2019 Car Seat Belt Reminders

- with JONAS AGWU amnipr, mcipr, mprsa, arpa (Corps Commander) Corps Public Education Officer Federal Road Safety Corps. + 2348033026­491

Iknow I have written severally on seat belt and child restraint. I also know that I have used life examples from people who lost their loved ones as a result of non- use of seat belt to drive home the value and safety importance of buckling up during any kind of journey; short or long distance especially against the backdrop of unfounded perception by some motorists that seat belt is only of value on long distance journey and not necessary if driving within short distance within the city of even within your community or estate as we have in abundance in our clime. Of all the cases that I have cited on this column, the one that is touchy and ever fresh in my mind is the story of the man who lost his ten year old child along the Abuja- Lokoja road in December, 2015.

For the sake of those who were kind enough to read the stories I cited to drive home my point on seat belt usage and those who missed out, I have chosen not just a re-run of some excerpts of the materials used but to also share a developmen­t which is not totally new but should sound new to a good number of us especially those who have become deviants and require something extra before they will detour and do the right thing by buckling up while driving. I am talking about the developmen­t in the European Union where based on the need to redress crash trend and improve safety, the introducti­on of seatbelt reminder systems is to become mandatory on every new car seat, both front and rear from September 2019.

This is part of a new regulation­s being adopted by the European Union. The developmen­t is an improvemen­t on the existing EU vehicle safety rules, agreed in 2009, which only requires seatbelt reminder systems on the driver’s seat. However under the new regulation­s, set out by the United Nations Economic Commission for Europe(UNECE), front seat systems will need to be able to detect a passenger sitting – and make an audible warning at the start of the journey if the belt is not attached. The requiremen­ts for rear seats differ slightly in that the audible warning will only sound if a belt is unbuckled during the journey.

As a Nigerian and one who is involved in safety, I am extremely excited by this new developmen­t even though for new I live and work in Nigeria and not in any of the European Union countries. My excitement is borne out of the fact that these new developmen­ts will no doubt rub on our efforts to increase safety consciousn­ess and safety wearing. I hear that the European Transport Safety Council (ETSC), is also excited; ETSC has described the move as a step forward for vehicle safety in Europe. According to the ETSC,’’ seatbelt use in cars in the EU is at 88% for front seats and as low as 74% for rear seats in the countries that are monitoring wearing levels.’’ This explains why the ETSC maintains that 900 deaths could have been prevented in 2012 if 99% of all occupants had been wearing a seatbelt across Europe– a rate it says ‘could be reached with seatbelt reminders’ . When I visited the web page of UNECE, two vital informatio­n were instructiv­e to me and I believe you will find the informatio­n quite revealing. The first was the introducto­ry statement on the proposal which noted’’ that the text (on seat belt reminder) was prepared by experts from Japan, France Republic of Korea and the European Commission as an outcome of the discussion at the taskforce on seat belt reminder aimed at introducin­g provisions on safety belt reminders on all vehicle seats. The second instructiv­e note was the justificat­ion which notes that ‘’it is widely recognized that the safety-belt is one of the most important and effective vehicle safety features. Neverthele­ss, actual safety-belt wearing rates vary greatly between countries and also differ between front and rear seating positions, as was explained in a presentati­on provided at the fifty-seventh session of the Global Road Safety Partner- ship (GRSP)’’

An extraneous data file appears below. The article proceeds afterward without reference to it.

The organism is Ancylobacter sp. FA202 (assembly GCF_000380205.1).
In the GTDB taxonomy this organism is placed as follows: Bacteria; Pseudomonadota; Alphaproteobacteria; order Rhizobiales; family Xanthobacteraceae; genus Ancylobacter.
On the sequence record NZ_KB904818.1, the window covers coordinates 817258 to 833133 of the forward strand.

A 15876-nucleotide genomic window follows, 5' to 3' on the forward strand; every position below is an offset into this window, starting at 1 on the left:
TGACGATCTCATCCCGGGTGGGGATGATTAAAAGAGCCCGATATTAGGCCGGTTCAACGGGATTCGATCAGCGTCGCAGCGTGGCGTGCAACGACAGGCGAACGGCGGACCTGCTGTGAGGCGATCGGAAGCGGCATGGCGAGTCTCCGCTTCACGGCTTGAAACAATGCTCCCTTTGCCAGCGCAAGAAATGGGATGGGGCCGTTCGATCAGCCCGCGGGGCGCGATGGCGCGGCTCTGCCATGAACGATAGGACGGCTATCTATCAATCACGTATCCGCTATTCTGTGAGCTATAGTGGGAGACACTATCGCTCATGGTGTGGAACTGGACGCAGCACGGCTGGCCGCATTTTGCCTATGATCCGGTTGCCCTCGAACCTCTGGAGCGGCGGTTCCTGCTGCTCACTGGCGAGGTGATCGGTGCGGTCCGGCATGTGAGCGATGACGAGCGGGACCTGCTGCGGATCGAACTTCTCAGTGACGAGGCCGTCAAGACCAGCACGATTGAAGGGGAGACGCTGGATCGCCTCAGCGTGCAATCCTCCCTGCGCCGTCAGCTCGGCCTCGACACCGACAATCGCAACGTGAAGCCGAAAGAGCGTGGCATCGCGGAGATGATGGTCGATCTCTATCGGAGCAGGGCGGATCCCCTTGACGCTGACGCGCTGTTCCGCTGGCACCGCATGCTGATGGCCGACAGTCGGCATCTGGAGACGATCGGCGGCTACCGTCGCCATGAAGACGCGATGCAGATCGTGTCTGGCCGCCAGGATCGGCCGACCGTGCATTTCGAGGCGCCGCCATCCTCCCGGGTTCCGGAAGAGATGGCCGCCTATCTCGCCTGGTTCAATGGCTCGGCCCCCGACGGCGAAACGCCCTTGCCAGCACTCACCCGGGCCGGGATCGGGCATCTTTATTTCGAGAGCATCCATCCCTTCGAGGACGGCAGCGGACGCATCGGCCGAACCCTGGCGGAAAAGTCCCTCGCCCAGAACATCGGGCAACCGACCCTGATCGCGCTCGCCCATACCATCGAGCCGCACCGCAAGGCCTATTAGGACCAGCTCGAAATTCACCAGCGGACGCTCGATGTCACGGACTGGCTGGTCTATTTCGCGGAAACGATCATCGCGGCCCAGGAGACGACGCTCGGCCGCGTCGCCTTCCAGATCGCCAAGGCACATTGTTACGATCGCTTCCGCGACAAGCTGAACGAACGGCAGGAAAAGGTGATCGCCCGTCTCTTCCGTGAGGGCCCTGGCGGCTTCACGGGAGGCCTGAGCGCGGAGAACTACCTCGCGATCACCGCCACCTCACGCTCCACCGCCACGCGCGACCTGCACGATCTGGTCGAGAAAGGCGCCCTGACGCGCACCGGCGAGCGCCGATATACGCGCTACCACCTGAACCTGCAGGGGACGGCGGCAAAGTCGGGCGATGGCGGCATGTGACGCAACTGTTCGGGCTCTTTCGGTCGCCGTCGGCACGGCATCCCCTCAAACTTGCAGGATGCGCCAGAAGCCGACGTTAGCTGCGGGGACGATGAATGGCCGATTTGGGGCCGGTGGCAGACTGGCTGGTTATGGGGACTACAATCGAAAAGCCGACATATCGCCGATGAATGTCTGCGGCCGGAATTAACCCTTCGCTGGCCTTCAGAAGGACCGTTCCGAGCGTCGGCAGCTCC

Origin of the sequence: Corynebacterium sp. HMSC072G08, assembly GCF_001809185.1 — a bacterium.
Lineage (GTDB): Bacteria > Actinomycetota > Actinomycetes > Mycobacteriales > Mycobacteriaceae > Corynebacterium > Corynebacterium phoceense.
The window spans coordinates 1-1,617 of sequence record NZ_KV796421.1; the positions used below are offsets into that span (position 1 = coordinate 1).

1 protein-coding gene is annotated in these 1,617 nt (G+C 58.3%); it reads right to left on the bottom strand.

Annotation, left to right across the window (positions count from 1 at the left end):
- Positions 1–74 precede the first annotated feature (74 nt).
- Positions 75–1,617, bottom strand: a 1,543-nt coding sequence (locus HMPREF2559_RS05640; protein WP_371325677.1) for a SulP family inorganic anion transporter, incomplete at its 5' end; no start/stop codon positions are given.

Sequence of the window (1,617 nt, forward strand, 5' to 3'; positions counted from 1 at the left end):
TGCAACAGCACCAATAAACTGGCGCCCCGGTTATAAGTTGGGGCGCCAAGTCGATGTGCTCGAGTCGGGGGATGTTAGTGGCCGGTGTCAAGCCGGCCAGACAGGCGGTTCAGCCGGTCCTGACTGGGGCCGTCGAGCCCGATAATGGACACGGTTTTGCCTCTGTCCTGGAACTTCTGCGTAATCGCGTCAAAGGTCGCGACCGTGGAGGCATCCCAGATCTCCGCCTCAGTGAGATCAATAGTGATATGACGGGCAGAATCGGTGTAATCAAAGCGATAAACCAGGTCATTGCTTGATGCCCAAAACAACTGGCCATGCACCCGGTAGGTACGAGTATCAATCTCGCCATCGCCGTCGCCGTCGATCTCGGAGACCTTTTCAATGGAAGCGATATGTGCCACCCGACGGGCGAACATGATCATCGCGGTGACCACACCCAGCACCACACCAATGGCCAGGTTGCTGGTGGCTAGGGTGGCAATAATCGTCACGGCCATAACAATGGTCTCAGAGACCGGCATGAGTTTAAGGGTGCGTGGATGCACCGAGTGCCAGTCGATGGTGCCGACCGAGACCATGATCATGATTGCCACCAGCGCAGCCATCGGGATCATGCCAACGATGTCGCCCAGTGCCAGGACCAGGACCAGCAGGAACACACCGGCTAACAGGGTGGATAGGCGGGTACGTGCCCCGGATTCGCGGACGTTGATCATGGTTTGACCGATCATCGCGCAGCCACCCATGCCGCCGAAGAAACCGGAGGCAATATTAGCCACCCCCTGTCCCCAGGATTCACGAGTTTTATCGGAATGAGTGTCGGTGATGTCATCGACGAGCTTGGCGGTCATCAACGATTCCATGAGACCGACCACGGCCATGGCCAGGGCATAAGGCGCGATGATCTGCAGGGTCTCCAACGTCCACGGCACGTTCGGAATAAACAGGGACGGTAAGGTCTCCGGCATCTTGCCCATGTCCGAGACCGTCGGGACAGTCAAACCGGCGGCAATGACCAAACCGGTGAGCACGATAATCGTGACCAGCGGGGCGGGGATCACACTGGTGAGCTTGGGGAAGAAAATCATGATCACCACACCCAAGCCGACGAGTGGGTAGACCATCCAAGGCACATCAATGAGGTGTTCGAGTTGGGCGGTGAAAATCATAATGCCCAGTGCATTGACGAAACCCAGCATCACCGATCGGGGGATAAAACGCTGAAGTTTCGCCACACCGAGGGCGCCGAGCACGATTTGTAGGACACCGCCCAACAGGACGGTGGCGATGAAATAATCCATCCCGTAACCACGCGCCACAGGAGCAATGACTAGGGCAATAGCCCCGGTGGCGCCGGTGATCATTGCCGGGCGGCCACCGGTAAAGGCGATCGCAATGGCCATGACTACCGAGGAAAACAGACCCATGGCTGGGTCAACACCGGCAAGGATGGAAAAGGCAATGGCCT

The justificat­ion continues by noting that in Japan, rear seat safety-belt use can be as low as 35.1 per cent. With a note of optimism it observes that when the effective seat belt reminder is mandatory for all passenger car seats, an expected 150 lives can be saved annually in Japan. The story in the Republic of Korea is not too different as , seat safety-belt use is generally between 80 per cent and 90 per cent on front seats, but even as low as 16.2 per cent on rear seats. In 2013, three hundred people not wearing a safety-belt died in cars in the Republic of Korea, and over 18,000 persons not wearing safety-belts were injured. When the fitment of safety belt reminder will be mandatory for all passenger car seats in the Republic of Korea, 103 lives are expected to be saved in target year 2024 with a 70 per cent observance rate of the seat belt reminder. In the same condition, the costbenefi­t ratio will be 1.43. 7. The European Commission published a study that quantifies the casualty benefit of legislativ­e action on Seat belt reminders for all categories of vehicles by comparing a baseline, i.e. “do nothing” scenario, with an action scenario which involved mandating seat belt reminders. From the analysis cited above, the effectiven­ess of seat belt reminders is not in doubt. However we must also appreciate the critical importance of effective and best practice measures such as enforcemen­t, driver education, and enhanced safety awareness which is vital in keeping the tempo back home in check against the backdrop of the ongoing campaign for rear seat belt compliance which is still at the very low ebb.

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